For decades, China has worked on alternatives to the Western-dominated SWIFT system and has sought to obtain a more powerful position within global financial governance institutions such as the International Monetary Fund. Recently, it has given its fintech industry massive support, effectively putting it in a commanding emerging-markets position. Access to payments grants the Chinese government unprecedented access to its citizens’ buying decisions and taxable wealth. China’s aggressive push into CBDCs is the next step in the process of establishing a credible alternative to the euro in the East and dominance of regional finances. 

In short, China has taken a number of actions to put it position at the forefront of the global fintech revolution – actions that require a coordinated and consistent response if China is to be prevented from influencing the global financial infrastructure in a direct manner.

China testing digital currency

Wang Xin, also said, “The PBOC sees itself in a race with the United States on digital currency.” He added, “We had an early start…but lots of work is needed to consolidate our lead.”

The intent of the People’s Bank of China’s central bank digital currency – often referred to as the digital yuan – is to offer an alternative to cash. A leader in cashless payments, China is testing the digital yuan in real-world trials in Shenzhen, Chengdu, Suzhou and other cities, while experimenting with the idea of expanding use to international athletes and visitors at the 2022 Beijing Winter Olympics.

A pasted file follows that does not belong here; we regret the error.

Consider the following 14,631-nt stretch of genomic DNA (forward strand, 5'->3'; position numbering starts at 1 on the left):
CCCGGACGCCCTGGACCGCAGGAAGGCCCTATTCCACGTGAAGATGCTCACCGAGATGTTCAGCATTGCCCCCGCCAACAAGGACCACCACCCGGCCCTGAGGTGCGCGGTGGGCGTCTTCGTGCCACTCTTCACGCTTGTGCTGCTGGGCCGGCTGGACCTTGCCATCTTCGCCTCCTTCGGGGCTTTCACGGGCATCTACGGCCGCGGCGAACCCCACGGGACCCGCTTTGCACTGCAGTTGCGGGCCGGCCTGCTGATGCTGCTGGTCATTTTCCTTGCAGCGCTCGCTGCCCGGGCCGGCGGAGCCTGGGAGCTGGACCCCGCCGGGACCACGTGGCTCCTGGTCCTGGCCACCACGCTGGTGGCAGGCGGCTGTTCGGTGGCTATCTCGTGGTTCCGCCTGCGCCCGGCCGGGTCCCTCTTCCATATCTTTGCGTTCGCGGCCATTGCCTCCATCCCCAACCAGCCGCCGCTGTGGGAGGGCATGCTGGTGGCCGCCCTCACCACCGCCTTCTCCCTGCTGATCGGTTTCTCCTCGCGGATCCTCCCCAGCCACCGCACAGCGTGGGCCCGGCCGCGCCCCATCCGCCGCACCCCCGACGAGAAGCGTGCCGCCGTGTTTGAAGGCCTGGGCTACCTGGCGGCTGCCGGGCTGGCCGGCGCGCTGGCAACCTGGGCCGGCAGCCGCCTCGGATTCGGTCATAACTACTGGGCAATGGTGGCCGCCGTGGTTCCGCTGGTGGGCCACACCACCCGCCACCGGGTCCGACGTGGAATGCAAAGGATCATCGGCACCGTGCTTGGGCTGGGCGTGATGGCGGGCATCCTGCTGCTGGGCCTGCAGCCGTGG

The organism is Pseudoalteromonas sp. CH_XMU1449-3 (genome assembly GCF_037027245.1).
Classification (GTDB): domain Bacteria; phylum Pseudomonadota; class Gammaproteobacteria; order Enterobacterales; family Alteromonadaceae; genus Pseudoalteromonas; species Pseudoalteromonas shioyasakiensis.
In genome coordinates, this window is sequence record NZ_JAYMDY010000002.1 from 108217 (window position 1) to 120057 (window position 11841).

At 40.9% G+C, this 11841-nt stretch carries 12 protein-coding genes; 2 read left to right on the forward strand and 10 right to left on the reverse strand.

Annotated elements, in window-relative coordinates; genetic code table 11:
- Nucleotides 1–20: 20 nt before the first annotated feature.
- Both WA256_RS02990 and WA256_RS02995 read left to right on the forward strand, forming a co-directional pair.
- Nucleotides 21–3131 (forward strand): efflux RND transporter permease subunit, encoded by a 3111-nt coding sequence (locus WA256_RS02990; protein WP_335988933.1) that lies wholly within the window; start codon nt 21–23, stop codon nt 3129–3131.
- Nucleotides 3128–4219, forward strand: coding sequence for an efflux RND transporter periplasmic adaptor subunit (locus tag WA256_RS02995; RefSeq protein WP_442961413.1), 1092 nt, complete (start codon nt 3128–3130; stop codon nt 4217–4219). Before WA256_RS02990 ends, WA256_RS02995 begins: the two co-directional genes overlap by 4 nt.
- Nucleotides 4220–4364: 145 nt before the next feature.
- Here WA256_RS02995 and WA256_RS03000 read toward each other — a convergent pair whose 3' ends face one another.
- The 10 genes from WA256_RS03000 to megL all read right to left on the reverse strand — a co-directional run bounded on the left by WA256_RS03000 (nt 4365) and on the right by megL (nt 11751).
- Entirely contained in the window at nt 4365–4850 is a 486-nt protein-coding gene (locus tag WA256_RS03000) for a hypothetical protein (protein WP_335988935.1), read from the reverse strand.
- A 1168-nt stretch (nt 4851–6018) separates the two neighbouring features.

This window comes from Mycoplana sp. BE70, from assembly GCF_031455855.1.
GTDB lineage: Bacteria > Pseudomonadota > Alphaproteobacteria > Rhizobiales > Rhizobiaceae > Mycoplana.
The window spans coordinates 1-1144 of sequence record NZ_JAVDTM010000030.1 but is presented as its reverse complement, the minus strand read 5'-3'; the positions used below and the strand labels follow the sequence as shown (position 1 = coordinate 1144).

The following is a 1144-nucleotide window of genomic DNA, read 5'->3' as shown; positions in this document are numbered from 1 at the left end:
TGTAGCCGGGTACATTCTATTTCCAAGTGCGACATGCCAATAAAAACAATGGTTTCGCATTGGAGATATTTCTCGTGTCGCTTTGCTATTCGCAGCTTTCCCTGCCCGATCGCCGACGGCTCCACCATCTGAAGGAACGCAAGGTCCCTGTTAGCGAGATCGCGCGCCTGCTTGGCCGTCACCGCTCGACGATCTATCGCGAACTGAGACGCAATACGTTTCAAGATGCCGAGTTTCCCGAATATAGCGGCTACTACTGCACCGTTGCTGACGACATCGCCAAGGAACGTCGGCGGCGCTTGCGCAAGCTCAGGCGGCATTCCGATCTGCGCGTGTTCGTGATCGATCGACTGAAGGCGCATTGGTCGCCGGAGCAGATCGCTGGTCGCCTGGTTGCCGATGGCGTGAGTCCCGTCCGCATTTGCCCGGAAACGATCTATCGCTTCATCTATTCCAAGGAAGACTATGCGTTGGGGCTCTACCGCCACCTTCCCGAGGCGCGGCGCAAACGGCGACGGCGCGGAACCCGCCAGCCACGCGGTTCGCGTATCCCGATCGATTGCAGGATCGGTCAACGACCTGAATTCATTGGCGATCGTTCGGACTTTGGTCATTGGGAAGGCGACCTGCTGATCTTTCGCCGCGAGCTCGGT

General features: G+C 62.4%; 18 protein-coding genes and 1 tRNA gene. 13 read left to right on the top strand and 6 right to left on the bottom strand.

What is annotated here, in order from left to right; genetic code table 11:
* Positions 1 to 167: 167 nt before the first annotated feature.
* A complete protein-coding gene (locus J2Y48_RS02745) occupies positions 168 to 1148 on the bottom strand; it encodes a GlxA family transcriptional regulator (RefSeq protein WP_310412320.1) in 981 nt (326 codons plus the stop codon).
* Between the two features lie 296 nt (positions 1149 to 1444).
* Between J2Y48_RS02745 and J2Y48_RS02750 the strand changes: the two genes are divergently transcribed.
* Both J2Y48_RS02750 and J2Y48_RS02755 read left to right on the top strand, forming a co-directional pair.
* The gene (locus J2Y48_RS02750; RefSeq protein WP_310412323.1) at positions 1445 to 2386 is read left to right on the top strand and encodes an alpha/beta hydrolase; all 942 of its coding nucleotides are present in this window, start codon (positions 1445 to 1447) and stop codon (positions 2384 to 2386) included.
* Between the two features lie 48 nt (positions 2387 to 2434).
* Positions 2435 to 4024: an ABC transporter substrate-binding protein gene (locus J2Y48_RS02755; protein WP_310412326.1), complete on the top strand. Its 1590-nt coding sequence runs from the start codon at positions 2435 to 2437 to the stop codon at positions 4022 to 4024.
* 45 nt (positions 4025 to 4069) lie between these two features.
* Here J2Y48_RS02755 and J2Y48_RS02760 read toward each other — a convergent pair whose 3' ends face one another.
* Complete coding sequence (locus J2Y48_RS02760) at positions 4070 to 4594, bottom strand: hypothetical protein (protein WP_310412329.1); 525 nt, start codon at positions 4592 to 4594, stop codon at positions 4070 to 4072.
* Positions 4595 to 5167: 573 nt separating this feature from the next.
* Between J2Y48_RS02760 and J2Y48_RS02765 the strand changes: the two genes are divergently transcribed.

While China systematically goes about its business of implementing a fait accompli in developing the next global financial system, many world governments and regulators are missing the forest for the trees. These governments tend to see the broader digital currency and asset market as a silly plaything of millennials or are overreacting and focused on slamming the barn door shut long after the horse has bolted.

The Chinese government, on the other hand, has always encouraged monetary innovation with the goal of improving daily transactions for its citizens and monitoring the national economy.

China's alternative to SWIFT

Cryptoassets with international use cases have garnered attention, but the general manager of the China Securities Depository and Clearing Corporation pointed out, “A unified payment platform is easier to achieve than a unified global digital currency, which will find it harder to get a foothold.”

According to a report from the Bank of China, the potential exists for the United States to cut off access to Chinese banks’ dollar settlements. That could lead to China halting U.S. dollar use as the anchor currency for its foreign exchange controls.

Meanwhile, use of the the Cross-Border Interbank Payment System (CIPS) will increase if international transactions of China’s national digital currency bypasses SWIFT. The development will in turn make it easier to avoid U.S. financial sanctions, while reducing exposure of China’s global payments data to the U.S. 

China wants to manage its national debt effectively as well as monopolize international industries and resources in the brave new world without U.S.-imposed restrictions. The late economist John Maynard Keynes once wrote, “Though in the ideal commonwealth, men may have been taught or inspired or bred to take no interest in the stakes, it may still be wise and prudent statesmanship to allow the game to be played, subject to rules and limitations.” The Chinese know that writing new rules influences establishment of a new world order.